I've never met Elaine Peck. I'd seen her around, of course, but we never talked. She thanks me for keeping an eye on her only child. That hits me hard, and I wonder if she knows. Probably. Gail's said that Elaine has a spy network. Elaine surprises me, telling me she understands why Gail doesn't want to come back right now, but it would be nice if she did. For herself, Elaine promises she's not just going to show up. She's giving Gail the space and time she needs to heal.
They all seem to think Gail will get over this and come back to Toronto. The more I watch her, the more I see her dread the very idea of leaving. She's scared.
I think about it for most of the second week and finally figure out how to explain it to her over a quiet dinner. We're both cooking, her making pasta carbonara and me making some vegetables, when I start. The only way to do this is to tell Gail something I don't want to tell her. I don't want to tell anyone.
"This is a shitty club."
Gail looks at the tv, which has the news on, as if it has the answer. When it doesn't, she asks, "What club?
I know her. I know she likes the straight forward, the direct. If I beat around the bush, she'll just get frustrated. I say it. "The dead big sibling club."
She looks over at me, stirring the sauce. "What?" She's surprised and confused.
"My sister died when I was seventeen."
Her face is a weird mix of stiff and sad. It's tight, like she's holding back the pain for both of us. "I ... I'm sorry, I didn't know."
I realize she thinks I'm annoyed, or hurt, thinking about her. "I know. I don't talk about it. Lisa and Rachel don't even know."
She's surprised. "They're like family," she says.
"We keep things from family," I point out. But then I ask, "It wasn't on my record?"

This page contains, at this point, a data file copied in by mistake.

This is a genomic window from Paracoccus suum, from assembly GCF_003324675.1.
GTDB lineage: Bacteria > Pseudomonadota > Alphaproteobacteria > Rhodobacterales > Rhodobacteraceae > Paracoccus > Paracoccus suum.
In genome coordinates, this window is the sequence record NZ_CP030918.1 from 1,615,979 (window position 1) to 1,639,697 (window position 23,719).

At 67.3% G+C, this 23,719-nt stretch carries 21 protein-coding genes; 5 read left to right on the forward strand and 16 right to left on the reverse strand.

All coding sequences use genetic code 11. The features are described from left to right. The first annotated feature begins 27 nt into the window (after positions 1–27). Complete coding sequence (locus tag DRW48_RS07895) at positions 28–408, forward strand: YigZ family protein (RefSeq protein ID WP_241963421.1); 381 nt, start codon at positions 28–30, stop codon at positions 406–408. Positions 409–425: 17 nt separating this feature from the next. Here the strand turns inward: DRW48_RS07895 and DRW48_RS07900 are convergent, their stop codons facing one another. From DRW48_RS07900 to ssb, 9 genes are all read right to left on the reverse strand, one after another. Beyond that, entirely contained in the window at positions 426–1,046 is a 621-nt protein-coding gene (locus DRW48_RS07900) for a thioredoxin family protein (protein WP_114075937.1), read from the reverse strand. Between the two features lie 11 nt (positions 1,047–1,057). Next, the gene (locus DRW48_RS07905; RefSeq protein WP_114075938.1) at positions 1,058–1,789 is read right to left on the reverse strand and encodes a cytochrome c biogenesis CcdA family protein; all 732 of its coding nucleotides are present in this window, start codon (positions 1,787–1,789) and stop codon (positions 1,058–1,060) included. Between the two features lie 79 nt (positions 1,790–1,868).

"I didn't look at yours," she replies. "You were hired by the Territory. They tend to be pretty good about that sort of thing."
I smile. "Cheater."
"Peck," she counters. She's not smiling. She's looking guilty. "You don't have to tell me."
I don't want to. I don't want to explain how she was driving me back from checking out universities and I was asleep. I don't want to talk about how she flipped the car in the middle of winter, trying to avoid an idiot on a motorcycle, and how we landed upside down on the side of the road. I definitely don't want to talk about how I hung from the seatbelt, watching my big sister bleed out with a tree branch through the windshield and her neck. It's why I'm a pathologist, but it's not a story I like to tell.
I don't tell her the story now. I can't. And I think she understands that. She understands the agony that is losing a sibling. The pain from having to tell people, over and over, fact that rip at you like tiny razors. Like you're walking on thumbtacks. And they just keep asking you the same thing in different ways and you want to do something, anything, to make them shut up and leave you alone.